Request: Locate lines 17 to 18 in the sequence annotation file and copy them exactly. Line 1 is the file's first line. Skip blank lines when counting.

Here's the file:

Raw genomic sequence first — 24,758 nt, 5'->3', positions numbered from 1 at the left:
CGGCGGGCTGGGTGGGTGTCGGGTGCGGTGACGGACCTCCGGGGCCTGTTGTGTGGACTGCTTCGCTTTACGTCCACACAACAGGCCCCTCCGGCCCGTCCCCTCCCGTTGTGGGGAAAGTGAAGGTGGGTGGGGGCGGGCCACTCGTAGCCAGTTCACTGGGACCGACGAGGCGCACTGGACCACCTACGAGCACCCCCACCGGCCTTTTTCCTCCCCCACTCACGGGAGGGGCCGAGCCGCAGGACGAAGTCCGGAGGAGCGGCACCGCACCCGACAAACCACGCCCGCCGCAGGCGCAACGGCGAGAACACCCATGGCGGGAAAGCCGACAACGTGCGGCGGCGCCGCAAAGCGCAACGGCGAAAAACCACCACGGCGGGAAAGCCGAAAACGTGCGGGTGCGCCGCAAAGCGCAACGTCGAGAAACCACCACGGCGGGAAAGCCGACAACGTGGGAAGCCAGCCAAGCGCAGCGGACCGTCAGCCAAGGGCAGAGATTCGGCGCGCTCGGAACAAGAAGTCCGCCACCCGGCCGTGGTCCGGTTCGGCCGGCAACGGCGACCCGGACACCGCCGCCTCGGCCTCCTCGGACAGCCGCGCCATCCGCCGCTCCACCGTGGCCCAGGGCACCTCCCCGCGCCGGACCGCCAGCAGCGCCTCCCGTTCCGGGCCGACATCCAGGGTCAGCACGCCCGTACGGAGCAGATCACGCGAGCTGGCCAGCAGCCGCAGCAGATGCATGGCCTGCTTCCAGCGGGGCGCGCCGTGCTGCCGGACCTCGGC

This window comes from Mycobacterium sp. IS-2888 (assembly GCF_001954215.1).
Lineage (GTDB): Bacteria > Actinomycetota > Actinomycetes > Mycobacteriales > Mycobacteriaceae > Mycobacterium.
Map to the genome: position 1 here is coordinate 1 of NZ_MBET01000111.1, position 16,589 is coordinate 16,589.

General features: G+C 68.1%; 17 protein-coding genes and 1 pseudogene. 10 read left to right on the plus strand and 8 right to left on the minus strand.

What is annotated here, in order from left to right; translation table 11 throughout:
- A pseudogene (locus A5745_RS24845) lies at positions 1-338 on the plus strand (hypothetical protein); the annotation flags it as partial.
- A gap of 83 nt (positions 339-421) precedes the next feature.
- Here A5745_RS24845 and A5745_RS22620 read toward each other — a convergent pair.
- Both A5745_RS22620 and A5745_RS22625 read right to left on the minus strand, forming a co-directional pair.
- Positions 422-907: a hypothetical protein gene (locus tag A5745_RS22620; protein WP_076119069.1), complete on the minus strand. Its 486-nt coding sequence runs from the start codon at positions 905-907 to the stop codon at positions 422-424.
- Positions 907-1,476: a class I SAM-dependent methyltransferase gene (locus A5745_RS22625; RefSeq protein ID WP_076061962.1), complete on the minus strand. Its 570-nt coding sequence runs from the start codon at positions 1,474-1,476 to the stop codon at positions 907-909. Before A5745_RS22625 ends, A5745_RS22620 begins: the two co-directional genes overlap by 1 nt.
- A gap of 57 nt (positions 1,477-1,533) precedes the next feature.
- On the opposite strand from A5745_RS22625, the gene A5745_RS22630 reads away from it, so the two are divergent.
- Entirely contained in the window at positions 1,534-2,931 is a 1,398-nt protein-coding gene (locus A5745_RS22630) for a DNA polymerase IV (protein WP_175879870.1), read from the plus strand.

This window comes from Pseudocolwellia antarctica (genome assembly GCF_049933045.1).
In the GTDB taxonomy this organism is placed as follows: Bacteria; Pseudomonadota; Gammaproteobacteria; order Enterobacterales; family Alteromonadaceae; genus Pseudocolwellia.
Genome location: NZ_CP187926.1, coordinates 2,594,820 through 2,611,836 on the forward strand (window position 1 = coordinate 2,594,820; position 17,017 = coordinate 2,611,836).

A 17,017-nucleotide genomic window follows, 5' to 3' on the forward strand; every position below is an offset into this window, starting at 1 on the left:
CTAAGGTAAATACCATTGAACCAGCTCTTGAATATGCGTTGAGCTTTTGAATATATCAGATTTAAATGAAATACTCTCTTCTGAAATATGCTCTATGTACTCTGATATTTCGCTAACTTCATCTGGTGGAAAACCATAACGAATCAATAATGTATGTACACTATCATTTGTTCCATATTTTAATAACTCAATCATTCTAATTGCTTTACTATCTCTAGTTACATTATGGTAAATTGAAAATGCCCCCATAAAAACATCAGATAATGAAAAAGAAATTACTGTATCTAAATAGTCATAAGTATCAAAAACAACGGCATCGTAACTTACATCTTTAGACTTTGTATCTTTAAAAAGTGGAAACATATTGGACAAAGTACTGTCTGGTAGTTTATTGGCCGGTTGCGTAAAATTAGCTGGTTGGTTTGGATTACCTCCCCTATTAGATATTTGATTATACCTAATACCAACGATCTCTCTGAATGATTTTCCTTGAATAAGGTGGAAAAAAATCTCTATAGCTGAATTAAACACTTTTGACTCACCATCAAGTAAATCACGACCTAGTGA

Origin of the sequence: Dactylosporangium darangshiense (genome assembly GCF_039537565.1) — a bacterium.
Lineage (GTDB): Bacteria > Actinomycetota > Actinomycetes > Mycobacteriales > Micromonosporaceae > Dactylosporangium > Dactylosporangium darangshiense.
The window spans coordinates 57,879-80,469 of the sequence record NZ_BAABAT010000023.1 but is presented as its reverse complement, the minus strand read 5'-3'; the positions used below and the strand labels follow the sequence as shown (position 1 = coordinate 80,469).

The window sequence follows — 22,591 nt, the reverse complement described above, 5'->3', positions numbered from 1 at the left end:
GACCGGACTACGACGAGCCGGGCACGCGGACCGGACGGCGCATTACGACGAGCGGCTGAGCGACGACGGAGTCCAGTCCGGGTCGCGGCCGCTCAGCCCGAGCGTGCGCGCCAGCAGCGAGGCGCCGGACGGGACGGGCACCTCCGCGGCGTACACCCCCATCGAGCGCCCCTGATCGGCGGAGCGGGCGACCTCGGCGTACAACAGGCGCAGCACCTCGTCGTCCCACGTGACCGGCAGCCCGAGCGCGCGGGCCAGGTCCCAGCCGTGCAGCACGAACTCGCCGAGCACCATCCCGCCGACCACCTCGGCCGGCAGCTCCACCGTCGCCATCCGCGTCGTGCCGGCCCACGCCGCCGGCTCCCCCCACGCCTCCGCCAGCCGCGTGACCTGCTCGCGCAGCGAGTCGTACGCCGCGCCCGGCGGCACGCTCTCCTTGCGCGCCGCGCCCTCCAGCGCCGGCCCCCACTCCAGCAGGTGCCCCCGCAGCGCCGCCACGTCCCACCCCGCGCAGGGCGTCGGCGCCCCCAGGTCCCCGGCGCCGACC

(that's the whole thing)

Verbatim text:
This window comes from Pseudocolwellia antarctica (genome assembly GCF_049933045.1).
In the GTDB taxonomy this organism is placed as follows: Bacteria; Pseudomonadota; Gammaproteobacteria; order Enterobacterales; family Alteromonadaceae; genus Pseudocolwellia.